The Tide Turns in the Eighties

When Gilbert Steyn retired in 1984, he was succeeded by Taffy Greenwood, the manager of Anglo American’s New Vaal Colliery which had started extensive coal mining operations near the Club. Anglo Coal started taking a vested interest in the fortunes of Maccauvlei and a general improvement in the Club’s facilities took place. The tag ascribed to the Club by a journalist that “a once proud club with a fine pedigree, was becoming one of the forgotten courses in South Africa”, was destined to change. Sadly, Taffy Greenwood stayed only for a year, but started a process of “help” from the mine that has continued to this day.

The decade was not without setbacks. One of the worst decisions made by the committee was to affiliate itself with the Western Transvaal Golf Union in 1980. By doing this, Maccauvlei lost all its status and prestigious trophy events on the Southern Transvaal Golf Union calendar. The Club was thus unable to attract top golfers to play in the two top amateur events. The honours boards for these events read like “Who’s who” of South African golf. Winners of the Vaal Amateur include Dennis Hutchinson in 1959, Arthur Walker in 1960, 1962 and 1963, Bobby Cole in 1965 and 1966, Hugh Baiocchi in 1970 and Mark McNulty in 1971. The event was traditionally played over the Easter weekend and in 1969 the prize allocation for the winner was R30, the best nett R5 and the best morning and afternoon gross R5. Winners of the Harry Oppenheimer Trophy include Dave Symons in 1964 (the inaugural event) and David Frost in 1980. Entry was by invitation, the qualification being that the golfer either had to have played for his country or province.

Affiliation to the Western Transvaal Golf Union lasted only two years, during which Maccauvlei lost in the finals of the Western Transvaal Handicap League, before the Club returned to the STGU.

Bobby returns and ‘putts’ on a fine show
In 1982, Bobby Locke returned to Maccauvlei, 44 years after winning his first South African Open on the course. Although in the twilight of his career, he showed why he was always regarded as the best putter in the game, with ten one putt greens. Some of his genius must have rubbed off on Maccauvlei members as in June 1984, Maccauvlei won the Southern Transvaal handicap league beating Southdowns 8-0 in the finals. It was the first time the title had been won by a Vaal Triangle club.

Meanwhile, the Club was not letting the grass grow under its feet and an experimental winter grass green (the practice green) was introduced, setting in motion the move towards permanent bent grass greens. The switch to permanent bent grass greens was completed in 1988/9 at a cost of only R120 000.00, along with a new watering system which was sponsored by AECI.

In 1988, the FW de Klerk Bridge over the Vaal River was opened and Maccauvlei gained a new entrance with a waterfall feature over the old railway bridge. The course underwent tremendous change. Water holes were introduced on holes 2, 7, 8, 13 and 14. These changes were due to the vision and skill of the greenkeeper, Ron Seiler, and the enormous support he received, in kind, from Chimpie Steyn of New Vaal Collieries.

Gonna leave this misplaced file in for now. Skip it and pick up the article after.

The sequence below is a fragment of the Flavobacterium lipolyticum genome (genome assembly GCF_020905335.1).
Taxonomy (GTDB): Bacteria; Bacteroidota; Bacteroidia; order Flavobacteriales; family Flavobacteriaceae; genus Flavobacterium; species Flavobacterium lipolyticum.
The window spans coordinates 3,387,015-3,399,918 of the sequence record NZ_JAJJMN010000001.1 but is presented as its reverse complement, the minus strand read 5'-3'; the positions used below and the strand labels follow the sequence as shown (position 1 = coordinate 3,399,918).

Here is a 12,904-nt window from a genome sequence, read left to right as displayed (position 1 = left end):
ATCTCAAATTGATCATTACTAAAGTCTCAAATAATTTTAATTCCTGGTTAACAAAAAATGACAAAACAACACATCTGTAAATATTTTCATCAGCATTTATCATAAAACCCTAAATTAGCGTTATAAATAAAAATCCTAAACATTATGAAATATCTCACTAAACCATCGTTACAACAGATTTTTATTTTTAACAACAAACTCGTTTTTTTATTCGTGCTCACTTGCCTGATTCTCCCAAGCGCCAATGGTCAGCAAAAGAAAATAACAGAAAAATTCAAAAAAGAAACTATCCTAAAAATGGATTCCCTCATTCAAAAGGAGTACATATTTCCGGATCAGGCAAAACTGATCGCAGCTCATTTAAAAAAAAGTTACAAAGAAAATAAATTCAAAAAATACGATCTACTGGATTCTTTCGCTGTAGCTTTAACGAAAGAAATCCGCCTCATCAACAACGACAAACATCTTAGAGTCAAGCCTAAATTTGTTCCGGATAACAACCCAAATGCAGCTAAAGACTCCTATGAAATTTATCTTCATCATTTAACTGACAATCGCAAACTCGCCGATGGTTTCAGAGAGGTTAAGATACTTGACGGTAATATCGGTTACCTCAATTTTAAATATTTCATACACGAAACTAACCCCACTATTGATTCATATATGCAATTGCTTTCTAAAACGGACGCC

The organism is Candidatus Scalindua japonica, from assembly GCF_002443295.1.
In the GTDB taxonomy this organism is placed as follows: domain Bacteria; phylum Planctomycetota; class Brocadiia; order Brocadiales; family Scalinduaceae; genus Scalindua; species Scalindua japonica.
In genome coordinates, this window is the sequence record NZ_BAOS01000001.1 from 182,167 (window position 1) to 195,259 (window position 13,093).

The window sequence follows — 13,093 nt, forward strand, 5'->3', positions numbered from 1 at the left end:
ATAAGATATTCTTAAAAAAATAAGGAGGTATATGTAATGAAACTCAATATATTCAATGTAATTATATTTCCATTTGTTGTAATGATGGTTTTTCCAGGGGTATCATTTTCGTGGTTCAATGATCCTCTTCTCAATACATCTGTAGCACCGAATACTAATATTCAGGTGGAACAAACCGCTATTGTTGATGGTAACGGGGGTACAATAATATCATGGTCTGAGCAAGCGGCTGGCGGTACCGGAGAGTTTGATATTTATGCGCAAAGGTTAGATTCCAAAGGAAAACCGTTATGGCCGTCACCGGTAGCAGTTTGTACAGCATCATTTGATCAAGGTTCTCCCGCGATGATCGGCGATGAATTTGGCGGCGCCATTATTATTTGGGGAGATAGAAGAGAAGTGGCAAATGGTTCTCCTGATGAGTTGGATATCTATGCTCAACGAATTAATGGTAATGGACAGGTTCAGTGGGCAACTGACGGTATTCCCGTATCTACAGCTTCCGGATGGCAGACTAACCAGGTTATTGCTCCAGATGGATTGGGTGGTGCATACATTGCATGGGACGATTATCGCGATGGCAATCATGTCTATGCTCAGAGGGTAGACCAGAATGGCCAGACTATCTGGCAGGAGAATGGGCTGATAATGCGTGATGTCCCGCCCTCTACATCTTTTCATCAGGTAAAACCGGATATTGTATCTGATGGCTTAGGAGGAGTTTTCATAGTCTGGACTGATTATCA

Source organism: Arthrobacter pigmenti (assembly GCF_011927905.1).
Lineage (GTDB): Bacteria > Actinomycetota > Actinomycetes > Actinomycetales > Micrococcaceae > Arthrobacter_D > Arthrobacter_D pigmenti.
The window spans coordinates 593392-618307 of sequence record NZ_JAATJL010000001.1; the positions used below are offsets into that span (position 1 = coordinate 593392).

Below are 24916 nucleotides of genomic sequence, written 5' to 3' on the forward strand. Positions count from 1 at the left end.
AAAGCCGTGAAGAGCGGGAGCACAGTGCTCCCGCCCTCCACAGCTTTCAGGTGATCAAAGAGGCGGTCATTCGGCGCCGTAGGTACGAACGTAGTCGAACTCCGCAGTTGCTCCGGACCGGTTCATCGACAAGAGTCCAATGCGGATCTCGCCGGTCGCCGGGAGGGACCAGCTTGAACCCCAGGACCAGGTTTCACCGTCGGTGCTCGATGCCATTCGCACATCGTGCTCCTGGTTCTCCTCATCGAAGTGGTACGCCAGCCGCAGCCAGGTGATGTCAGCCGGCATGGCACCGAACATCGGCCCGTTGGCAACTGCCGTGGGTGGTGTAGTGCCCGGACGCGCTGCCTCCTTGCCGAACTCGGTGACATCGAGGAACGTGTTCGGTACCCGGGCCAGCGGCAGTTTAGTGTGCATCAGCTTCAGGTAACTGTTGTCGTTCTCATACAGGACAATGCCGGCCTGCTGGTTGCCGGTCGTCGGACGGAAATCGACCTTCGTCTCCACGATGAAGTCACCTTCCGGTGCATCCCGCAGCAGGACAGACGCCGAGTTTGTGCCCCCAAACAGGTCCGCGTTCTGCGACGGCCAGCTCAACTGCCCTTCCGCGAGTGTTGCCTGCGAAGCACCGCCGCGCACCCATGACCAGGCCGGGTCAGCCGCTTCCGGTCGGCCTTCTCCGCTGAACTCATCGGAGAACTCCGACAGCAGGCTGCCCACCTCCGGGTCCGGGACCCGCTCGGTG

Eric nearly makes a half century
On the 31st September 1982, a special gift of appreciation was handed to Eric Lavenstein at his last official appearance of the playing of his trophy event. Eric holds the record for the most appearances in the Maccauvlei Club championships having played in every single one from 1932 to 1981, the last one at the age of 81!

Provincial tournament peps up Maccauvlei’s profile
Rex Witte, Secretary of the STGU, was asked to try and drum up a tournament to boost Maccauvlei’s image nationally. In December 1989, the inter-provincial tournament was organised and comprised of 21 teams from all over the country. Known as the Nashua SA National team championships, it has now become an annual event staged at the Club. Accommodation for the players is provided at the magnificent facilities offered by the Maccauvlei Conference Centre.

Replacement and Improvement Fund
Having learnt the lessons of history the Club moved to try a prevent any future financial crises. In May 1985, Taffy Greenwood addressed a letter to all governing committee members regarding contingency reserves being made to provide for unplanned items of essential expenditure particularly in lean times.
In 1989, Harvey Reid secured a pledge from three companies to donate R15 000.00 each annually to Maccauvlei for a period of five years. This money was to be used solely for the replacement of course equipment. Vereeniging Refractories, New Vaal Colliery and African Cables were the three generous contributors.